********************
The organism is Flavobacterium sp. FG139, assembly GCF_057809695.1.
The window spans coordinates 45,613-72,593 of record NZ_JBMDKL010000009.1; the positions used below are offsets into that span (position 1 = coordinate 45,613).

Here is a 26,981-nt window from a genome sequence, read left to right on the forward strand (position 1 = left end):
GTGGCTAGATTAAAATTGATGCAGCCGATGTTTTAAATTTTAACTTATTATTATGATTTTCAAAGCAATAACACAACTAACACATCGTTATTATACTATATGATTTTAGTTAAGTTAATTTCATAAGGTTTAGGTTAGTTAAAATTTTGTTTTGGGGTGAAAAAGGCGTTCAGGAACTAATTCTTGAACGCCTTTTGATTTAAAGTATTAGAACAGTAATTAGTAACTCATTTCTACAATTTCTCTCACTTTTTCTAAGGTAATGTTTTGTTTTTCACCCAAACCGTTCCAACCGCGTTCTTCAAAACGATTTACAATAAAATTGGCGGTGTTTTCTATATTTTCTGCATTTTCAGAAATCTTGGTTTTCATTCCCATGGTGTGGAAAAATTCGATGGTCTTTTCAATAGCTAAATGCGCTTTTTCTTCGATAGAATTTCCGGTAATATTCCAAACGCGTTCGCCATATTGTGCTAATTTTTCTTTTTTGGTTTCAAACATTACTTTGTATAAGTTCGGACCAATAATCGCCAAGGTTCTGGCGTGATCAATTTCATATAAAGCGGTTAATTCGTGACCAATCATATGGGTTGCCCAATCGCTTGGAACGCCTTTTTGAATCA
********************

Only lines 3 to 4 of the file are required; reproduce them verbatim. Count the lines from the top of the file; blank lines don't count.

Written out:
Here is a 26,981-nt window from a genome sequence, read left to right on the forward strand (position 1 = left end):
GTGGCTAGATTAAAATTGATGCAGCCGATGTTTTAAATTTTAACTTATTATTATGATTTTCAAAGCAATAACACAACTAACACATCGTTATTATACTATATGATTTTAGTTAAGTTAATTTCATAAGGTTTAGGTTAGTTAAAATTTTGTTTTGGGGTGAAAAAGGCGTTCAGGAACTAATTCTTGAACGCCTTTTGATTTAAAGTATTAGAACAGTAATTAGTAACTCATTTCTACAATTTCTCTCACTTTTTCTAAGGTAATGTTTTGTTTTTCACCCAAACCGTTCCAACCGCGTTCTTCAAAACGATTTACAATAAAATTGGCGGTGTTTTCTATATTTTCTGCATTTTCAGAAATCTTGGTTTTCATTCCCATGGTGTGGAAAAATTCGATGGTCTTTTCAATAGCTAAATGCGCTTTTTCTTCGATAGAATTTCCGGTAATATTCCAAACGCGTTCGCCATATTGTGCTAATTTTTCTTTTTTGGTTTCAAACATTACTTTGTATAAGTTCGGACCAATAATCGCCAAGGTTCTGGCGTGATCAATTTCATATAAAGCGGTTAATTCGTGACCAATCATATGGGTTGCCCAATCGCTTGGAACGCCTTTTTGAATCA